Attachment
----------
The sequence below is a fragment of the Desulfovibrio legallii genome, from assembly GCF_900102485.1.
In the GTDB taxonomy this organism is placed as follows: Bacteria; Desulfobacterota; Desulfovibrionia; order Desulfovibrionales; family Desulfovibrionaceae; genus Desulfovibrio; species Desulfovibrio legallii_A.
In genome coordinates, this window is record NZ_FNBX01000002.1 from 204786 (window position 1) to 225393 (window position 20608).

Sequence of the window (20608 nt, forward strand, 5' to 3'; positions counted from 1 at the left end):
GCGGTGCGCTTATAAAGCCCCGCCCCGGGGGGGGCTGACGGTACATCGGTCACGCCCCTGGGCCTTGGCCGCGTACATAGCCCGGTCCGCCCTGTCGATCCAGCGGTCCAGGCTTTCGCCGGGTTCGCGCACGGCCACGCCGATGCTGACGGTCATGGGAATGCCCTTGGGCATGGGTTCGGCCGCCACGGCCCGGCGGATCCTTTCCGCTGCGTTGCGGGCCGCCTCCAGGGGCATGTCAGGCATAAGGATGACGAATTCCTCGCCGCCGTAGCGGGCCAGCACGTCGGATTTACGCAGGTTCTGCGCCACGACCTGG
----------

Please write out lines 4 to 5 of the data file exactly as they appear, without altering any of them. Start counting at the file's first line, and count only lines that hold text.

Sequence of the window (20608 nt, forward strand, 5' to 3'; positions counted from 1 at the left end):
GCGGTGCGCTTATAAAGCCCCGCCCCGGGGGGGGCTGACGGTACATCGGTCACGCCCCTGGGCCTTGGCCGCGTACATAGCCCGGTCCGCCCTGTCGATCCAGCGGTCCAGGCTTTCGCCGGGTTCGCGCACGGCCACGCCGATGCTGACGGTCATGGGAATGCCCTTGGGCATGGGTTCGGCCGCCACGGCCCGGCGGATCCTTTCCGCTGCGTTGCGGGCCGCCTCCAGGGGCATGTCAGGCATAAGGATGACGAATTCCTCGCCGCCGTAGCGGGCCAGCACGTCGGATTTACGCAGGTTCTGCGCCACGACCTGG